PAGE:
Game of Thrones Review: Dead Men Walking

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Game of Thrones is a challenging series to review.

It's based on a series of novels beloved by a number of viewers, many of whom judge episodes based on the source material and a result of which means even those of us unfamiliar with George R.R. Martin's work are aware that there's never really an end in sight.

So I didn't go into "Valar Morghulis" with any preconceived notion that any storylines would really be tied up, but I still came out of it disappointed in a Season 2 finale that felt a lot more like a Season 3 prologue.


Compare events here to those from last Sunday's epic, "Blackwater." That felt like a finale, with so many storylines of the season leading to an epic battle. It felt like a payoff, where as this installment came across a bit arbitrary, more focused on setting up next year's character arcs than tying anything remotely together.

As usual, I was most interested in the lives of those in King's Landing, all of which changed drastically after mere minutes this week. Sansa is no longer bound to Joffrey, but is she really out of danger?

Margaery Tyrell will have a chance to fulfill the goal she's made clear from the moment we met her, moving into the position of soon-to-be queen.

Tyrion continued to be the most fascinating, well-layered character on the series, this time abandoning any facade of bravery, admitting he loves the challenge of out-thinking stronger men and falling apart in the arms of Shae, who will remain by her wounded man's side, even if his position in the kingdom is tenuous at best; non-existent-to-the-point-where-his-sister-wants-him-dead at worst.

Robb is a man of one marriage oath and one broken oath, while he remains estranged from his mother and his sister is left wandering around for her family, as confounded as I am by the concept of "Valar Morghulis."

Stannis is still around (he wasn't captured?!?), reinvigorated by some fiery vision; and Theon has been dragged away somewhere, leaving one final death in his woebegone wake. RIP, Maester Luwin.

The former development is especially disappointing. Where did we really go with Stannis this season? When we met him, he was an angry, ambitious man on a quest for the Iron Throne and reliant on a mysterious redhead. Now? Well... he's an angry, ambitious man on a quest for the Iron Throne and reliant on a mysterious redhead.

The same can be said for Daenerys.

We closed season one with her dragons alive, her head held high and Westeros in her sights. We end season two after what felt like a somewhat contrived path that once again just finds her dragons alive, a bit more mature and her sights set on Westeros. I can't say I'm satisfied by the journey we went on with Dany this year. It all felt like a set-up for next year.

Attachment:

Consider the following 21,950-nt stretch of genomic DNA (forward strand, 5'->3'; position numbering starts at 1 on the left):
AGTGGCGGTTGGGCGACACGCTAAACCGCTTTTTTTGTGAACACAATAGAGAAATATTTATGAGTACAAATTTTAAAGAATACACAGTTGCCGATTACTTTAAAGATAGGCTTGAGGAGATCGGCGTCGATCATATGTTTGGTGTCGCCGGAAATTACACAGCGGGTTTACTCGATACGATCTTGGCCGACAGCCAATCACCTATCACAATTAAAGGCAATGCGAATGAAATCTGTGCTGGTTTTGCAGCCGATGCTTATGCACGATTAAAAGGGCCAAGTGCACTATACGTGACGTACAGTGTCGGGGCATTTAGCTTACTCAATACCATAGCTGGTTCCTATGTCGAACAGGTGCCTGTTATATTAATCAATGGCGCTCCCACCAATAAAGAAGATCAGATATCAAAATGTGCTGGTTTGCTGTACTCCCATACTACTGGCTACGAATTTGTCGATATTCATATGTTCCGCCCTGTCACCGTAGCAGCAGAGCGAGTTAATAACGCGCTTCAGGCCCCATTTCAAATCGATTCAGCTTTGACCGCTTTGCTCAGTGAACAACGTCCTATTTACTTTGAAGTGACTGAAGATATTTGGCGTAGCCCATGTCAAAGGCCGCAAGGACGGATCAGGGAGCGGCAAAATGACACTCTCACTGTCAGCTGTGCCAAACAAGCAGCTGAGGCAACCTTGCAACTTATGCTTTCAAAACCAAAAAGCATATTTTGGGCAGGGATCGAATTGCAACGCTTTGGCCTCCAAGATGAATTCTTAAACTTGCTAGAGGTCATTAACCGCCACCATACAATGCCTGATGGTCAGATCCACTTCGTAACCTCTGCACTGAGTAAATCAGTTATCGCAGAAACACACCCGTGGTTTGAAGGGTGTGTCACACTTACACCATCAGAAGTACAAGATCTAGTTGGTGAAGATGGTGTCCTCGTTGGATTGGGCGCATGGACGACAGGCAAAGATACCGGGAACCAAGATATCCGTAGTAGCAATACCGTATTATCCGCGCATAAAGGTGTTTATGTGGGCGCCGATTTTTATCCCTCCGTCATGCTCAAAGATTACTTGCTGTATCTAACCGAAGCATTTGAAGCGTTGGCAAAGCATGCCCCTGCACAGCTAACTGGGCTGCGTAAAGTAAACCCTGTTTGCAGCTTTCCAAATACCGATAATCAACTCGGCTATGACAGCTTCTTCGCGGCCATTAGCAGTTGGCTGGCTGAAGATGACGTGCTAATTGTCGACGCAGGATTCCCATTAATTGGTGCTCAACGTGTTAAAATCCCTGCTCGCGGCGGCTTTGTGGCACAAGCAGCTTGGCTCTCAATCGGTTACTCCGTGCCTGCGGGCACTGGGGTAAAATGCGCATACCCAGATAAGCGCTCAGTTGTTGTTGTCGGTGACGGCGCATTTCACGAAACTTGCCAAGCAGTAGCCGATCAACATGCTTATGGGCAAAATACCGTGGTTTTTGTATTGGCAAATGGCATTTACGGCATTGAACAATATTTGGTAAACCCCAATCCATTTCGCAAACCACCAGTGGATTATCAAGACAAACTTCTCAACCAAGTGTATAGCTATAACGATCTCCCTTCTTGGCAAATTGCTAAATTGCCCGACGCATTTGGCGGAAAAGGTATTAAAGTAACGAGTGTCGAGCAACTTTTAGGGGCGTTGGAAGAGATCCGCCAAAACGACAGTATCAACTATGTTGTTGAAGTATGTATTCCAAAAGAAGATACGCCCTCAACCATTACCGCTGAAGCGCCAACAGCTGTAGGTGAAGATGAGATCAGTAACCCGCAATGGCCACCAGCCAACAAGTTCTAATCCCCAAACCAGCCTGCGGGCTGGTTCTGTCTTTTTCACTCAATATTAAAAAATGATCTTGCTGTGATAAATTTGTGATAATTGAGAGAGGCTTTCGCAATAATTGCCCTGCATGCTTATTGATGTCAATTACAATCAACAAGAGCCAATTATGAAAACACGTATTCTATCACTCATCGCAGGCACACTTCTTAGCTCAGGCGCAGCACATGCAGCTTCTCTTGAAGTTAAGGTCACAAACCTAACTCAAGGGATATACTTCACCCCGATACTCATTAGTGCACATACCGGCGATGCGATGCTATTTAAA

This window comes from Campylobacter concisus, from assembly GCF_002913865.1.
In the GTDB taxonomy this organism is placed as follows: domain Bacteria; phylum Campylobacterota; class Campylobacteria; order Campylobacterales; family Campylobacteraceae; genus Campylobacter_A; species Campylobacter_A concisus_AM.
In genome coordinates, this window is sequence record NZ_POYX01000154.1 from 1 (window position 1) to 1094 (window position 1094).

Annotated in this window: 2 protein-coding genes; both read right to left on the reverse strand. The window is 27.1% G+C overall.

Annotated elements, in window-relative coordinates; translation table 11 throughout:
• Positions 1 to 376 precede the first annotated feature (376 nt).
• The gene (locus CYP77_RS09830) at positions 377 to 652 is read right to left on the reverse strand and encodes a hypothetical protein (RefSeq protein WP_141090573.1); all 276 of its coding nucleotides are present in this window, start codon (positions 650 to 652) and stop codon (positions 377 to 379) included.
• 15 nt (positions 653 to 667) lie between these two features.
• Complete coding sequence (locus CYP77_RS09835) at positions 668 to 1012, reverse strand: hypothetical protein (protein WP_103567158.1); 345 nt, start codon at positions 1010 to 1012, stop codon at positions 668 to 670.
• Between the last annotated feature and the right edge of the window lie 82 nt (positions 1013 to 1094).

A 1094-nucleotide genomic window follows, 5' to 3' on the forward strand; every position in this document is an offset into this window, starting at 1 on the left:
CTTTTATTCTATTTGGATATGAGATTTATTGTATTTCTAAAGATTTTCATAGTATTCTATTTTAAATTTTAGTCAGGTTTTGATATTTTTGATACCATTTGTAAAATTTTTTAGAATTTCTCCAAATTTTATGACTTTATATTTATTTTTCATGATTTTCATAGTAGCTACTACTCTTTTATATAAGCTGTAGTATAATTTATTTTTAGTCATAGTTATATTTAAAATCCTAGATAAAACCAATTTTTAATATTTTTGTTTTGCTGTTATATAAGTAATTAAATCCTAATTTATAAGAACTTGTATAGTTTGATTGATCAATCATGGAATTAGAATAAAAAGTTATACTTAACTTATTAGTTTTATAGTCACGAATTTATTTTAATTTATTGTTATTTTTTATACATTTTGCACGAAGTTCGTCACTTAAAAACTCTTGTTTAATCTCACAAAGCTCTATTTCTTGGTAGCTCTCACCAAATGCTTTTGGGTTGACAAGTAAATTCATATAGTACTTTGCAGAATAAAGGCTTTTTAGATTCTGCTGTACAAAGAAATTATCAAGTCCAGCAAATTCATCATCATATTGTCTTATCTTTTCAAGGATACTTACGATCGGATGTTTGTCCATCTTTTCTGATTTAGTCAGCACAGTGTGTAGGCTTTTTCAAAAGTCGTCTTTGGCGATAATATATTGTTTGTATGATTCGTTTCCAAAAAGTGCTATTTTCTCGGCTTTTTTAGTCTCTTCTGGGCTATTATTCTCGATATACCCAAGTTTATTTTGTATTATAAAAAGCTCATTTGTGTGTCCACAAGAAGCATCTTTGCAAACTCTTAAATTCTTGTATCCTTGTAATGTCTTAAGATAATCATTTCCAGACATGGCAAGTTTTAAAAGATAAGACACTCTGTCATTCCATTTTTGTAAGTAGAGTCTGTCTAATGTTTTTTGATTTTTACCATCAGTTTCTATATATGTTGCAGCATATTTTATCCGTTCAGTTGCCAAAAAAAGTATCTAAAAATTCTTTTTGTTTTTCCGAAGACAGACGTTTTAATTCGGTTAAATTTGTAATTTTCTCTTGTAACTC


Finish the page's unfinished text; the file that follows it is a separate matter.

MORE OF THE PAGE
Finally, North of the Wall, Jon Snow is on his way to meet Mance Rayder, who we know will be a prominent character on Game of Thrones Season 3. And we were left with a visual even more stunning than Dany and her dragons from a year ago: that of White Walkers - seriously, A LOT of White Walkers - riding off to do... whatever it is White Walkers do.

Indeed, after 10 more sweeping, character-packed episodes, winter is most definitely here.

What did you think? Was this a rewarding a conclusion to this season? Or did it spend too much time setting up next season? Did Robb make the right choice in marriage? What is Varys planning? And, really, seriously, RIP, Maester Luwin.

UPDATE: Carissa Pavlica has posted her Novel Approach to the finale, in which she analyzes the show from the view of someone familiar with the source material.


Editor Rating: 3.9 / 5.0
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User Rating:

Rating: 4.5 / 5.0 (284 Votes)

Matt Richenthal is the Editor in Chief of TV Fanatic. Follow him on Twitter and on Google+.


Can we please get a different reviewer for Season 3?
Not that any of us mind someone with a particular point of view, but there are 2 reasons for the request:
1) in order to review a TV episode, you have to PAY ATTENTION to it, so you don't have silly remarks like "Stannis is still around (he wasn't captured?!?)"
2) many people like certain aspects of a show more than others, BUT a reviewer needs to approach the show as a whole, not just as a 'King's Landing enthusiast'. For GoT, ALL aspects of the show; ALL viewpoints mean something, not just your precious Kings Landing (and how so drab to mention it in neasrly EVERY write-up) All questions but 1 were answered: the burning of Winterfell. I do hope they touch on that (and I assume they will) when Rob gets back from his battles, or with a report from men when they get back to the field. I also do admint that Jon Snow's arc was a tad lacking in a few spots, but that doesn't take away fro mit's importance.
Daenerys' part in the show is paramount - you better pay attention because there is a reason we have dragons back after such an extended period without them.
Again people, this is not a typical 'procedural' show, and it does follow an already written and highly successful book series (NONE of which I have read or been spoiled on). I am VERY psyched on next season's potential and cannot wait to get back to the story.
One last thing to remember - PAY ATTENTION TO EVERYTHING; with only having 10 episodes per season, even whispers are explanations for something.